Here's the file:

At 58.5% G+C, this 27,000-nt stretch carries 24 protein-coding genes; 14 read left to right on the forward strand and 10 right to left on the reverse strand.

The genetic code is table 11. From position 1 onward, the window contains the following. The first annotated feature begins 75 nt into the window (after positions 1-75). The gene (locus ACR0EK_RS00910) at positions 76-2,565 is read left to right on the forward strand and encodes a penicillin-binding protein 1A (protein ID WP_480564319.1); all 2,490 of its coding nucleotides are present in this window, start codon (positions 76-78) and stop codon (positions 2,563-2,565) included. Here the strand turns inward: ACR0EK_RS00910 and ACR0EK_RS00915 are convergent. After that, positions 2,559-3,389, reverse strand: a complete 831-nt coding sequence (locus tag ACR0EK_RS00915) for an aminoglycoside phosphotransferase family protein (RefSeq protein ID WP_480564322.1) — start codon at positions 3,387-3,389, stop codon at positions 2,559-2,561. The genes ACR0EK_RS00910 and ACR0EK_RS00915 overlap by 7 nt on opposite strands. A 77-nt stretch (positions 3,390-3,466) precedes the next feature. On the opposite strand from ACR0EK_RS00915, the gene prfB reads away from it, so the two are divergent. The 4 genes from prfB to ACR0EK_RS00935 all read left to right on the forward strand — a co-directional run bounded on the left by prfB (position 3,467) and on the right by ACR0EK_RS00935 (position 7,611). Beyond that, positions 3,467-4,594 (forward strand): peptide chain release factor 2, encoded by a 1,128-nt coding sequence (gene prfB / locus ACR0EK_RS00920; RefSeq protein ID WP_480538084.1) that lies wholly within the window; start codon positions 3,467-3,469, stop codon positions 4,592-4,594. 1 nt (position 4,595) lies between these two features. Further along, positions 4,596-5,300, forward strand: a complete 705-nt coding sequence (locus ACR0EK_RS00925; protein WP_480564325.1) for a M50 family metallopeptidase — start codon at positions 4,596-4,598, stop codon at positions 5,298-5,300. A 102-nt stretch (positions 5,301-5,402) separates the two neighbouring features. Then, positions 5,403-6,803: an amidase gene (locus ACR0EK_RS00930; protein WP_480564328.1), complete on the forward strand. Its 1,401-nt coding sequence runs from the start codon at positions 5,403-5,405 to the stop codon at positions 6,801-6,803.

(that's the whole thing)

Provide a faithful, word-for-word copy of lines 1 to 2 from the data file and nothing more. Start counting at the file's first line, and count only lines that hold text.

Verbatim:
At 58.5% G+C, this 27,000-nt stretch carries 24 protein-coding genes; 14 read left to right on the forward strand and 10 right to left on the reverse strand.

The genetic code is table 11. From position 1 onward, the window contains the following. The first annotated feature begins 75 nt into the window (after positions 1-75). The gene (locus ACR0EK_RS00910) at positions 76-2,565 is read left to right on the forward strand and encodes a penicillin-binding protein 1A (protein ID WP_480564319.1); all 2,490 of its coding nucleotides are present in this window, start codon (positions 76-78) and stop codon (positions 2,563-2,565) included. Here the strand turns inward: ACR0EK_RS00910 and ACR0EK_RS00915 are convergent. After that, positions 2,559-3,389, reverse strand: a complete 831-nt coding sequence (locus tag ACR0EK_RS00915) for an aminoglycoside phosphotransferase family protein (RefSeq protein ID WP_480564322.1) — start codon at positions 3,387-3,389, stop codon at positions 2,559-2,561. The genes ACR0EK_RS00910 and ACR0EK_RS00915 overlap by 7 nt on opposite strands. A 77-nt stretch (positions 3,390-3,466) precedes the next feature. On the opposite strand from ACR0EK_RS00915, the gene prfB reads away from it, so the two are divergent. The 4 genes from prfB to ACR0EK_RS00935 all read left to right on the forward strand — a co-directional run bounded on the left by prfB (position 3,467) and on the right by ACR0EK_RS00935 (position 7,611). Beyond that, positions 3,467-4,594 (forward strand): peptide chain release factor 2, encoded by a 1,128-nt coding sequence (gene prfB / locus ACR0EK_RS00920; RefSeq protein ID WP_480538084.1) that lies wholly within the window; start codon positions 3,467-3,469, stop codon positions 4,592-4,594. 1 nt (position 4,595) lies between these two features. Further along, positions 4,596-5,300, forward strand: a complete 705-nt coding sequence (locus ACR0EK_RS00925; protein WP_480564325.1) for a M50 family metallopeptidase — start codon at positions 4,596-4,598, stop codon at positions 5,298-5,300. A 102-nt stretch (positions 5,301-5,402) separates the two neighbouring features. Then, positions 5,403-6,803: an amidase gene (locus ACR0EK_RS00930; protein WP_480564328.1), complete on the forward strand. Its 1,401-nt coding sequence runs from the start codon at positions 5,403-5,405 to the stop codon at positions 6,801-6,803.